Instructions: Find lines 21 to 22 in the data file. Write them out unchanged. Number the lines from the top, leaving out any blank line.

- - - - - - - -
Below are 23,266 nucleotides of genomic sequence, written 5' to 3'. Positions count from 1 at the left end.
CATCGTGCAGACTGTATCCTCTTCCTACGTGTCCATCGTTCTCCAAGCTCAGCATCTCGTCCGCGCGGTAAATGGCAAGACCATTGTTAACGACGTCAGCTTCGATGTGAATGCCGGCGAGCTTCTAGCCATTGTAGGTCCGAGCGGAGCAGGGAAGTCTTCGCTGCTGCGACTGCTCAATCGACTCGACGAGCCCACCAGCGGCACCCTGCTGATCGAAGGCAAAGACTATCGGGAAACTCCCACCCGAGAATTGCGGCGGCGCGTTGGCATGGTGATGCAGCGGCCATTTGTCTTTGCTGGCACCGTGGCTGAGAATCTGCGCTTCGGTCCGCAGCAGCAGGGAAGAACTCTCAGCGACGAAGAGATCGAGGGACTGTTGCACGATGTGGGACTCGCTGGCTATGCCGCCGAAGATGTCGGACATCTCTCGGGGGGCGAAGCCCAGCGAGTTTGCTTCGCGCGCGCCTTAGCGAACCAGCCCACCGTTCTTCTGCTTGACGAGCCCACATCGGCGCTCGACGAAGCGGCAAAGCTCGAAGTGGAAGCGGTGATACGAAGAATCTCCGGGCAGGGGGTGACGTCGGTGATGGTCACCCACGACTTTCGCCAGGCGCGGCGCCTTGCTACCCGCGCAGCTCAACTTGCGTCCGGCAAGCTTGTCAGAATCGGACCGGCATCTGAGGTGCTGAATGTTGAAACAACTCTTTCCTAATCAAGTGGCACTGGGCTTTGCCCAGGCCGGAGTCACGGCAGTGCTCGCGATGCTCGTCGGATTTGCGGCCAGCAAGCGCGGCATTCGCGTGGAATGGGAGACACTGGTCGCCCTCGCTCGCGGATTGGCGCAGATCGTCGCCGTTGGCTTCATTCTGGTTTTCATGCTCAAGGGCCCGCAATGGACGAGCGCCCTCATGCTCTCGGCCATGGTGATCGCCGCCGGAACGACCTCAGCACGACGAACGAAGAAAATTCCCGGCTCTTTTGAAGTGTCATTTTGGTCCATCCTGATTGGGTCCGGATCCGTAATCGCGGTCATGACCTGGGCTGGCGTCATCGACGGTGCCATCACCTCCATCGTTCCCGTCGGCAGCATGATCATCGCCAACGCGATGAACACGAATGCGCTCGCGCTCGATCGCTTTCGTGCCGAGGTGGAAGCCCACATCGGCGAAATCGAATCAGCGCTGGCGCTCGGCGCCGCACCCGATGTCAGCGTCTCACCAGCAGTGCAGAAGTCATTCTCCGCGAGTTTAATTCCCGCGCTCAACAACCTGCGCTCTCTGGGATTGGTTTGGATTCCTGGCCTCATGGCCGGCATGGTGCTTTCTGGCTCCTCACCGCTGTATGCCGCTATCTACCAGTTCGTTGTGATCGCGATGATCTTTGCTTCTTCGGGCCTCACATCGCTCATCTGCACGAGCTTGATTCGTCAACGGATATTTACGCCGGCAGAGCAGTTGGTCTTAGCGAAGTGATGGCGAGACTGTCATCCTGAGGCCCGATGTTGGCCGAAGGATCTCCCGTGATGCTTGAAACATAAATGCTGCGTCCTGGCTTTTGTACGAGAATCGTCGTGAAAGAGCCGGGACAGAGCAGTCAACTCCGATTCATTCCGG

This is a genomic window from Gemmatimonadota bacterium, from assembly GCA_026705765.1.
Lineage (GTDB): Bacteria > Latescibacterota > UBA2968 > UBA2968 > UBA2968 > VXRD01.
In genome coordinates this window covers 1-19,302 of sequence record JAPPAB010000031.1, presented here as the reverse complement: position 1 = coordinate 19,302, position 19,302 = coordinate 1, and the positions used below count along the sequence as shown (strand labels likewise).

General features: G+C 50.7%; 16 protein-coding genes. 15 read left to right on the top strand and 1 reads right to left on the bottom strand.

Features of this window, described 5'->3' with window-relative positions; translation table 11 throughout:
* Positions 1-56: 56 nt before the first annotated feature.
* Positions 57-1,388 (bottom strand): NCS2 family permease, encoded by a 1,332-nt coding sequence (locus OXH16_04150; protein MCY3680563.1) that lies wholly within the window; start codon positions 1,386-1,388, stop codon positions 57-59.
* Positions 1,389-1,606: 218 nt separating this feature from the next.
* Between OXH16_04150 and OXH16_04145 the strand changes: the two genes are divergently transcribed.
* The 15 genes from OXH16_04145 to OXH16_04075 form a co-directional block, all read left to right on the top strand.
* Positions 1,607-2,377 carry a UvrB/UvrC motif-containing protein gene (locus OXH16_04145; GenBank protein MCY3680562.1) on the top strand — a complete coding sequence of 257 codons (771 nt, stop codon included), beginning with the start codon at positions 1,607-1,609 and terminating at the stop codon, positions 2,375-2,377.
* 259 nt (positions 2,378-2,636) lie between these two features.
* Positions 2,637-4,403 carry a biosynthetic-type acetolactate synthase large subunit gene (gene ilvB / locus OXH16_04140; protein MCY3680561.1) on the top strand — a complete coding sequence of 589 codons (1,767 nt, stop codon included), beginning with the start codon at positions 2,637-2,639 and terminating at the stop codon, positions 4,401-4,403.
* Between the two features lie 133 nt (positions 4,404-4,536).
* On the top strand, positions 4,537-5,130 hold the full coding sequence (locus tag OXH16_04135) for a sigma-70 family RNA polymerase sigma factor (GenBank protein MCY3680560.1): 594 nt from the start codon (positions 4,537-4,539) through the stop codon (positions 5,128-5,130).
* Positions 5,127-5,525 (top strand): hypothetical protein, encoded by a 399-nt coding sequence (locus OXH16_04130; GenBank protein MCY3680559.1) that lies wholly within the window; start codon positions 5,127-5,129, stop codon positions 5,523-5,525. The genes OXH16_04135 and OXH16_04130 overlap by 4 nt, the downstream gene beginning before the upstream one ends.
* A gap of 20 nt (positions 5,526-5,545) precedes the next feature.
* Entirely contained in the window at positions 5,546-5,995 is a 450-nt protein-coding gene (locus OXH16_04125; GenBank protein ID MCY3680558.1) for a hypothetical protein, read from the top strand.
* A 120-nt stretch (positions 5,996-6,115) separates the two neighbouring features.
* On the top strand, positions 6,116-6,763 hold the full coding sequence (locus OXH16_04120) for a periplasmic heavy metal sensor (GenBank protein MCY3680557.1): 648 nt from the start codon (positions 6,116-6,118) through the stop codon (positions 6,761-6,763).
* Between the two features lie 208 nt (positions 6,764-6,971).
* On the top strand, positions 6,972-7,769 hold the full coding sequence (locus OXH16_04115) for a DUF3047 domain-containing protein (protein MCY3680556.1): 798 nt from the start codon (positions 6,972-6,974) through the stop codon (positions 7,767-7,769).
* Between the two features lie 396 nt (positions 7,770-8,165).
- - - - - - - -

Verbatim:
* A 120-nt stretch (positions 5,996-6,115) separates the two neighbouring features.
* On the top strand, positions 6,116-6,763 hold the full coding sequence (locus OXH16_04120) for a periplasmic heavy metal sensor (GenBank protein MCY3680557.1): 648 nt from the start codon (positions 6,116-6,118) through the stop codon (positions 6,761-6,763).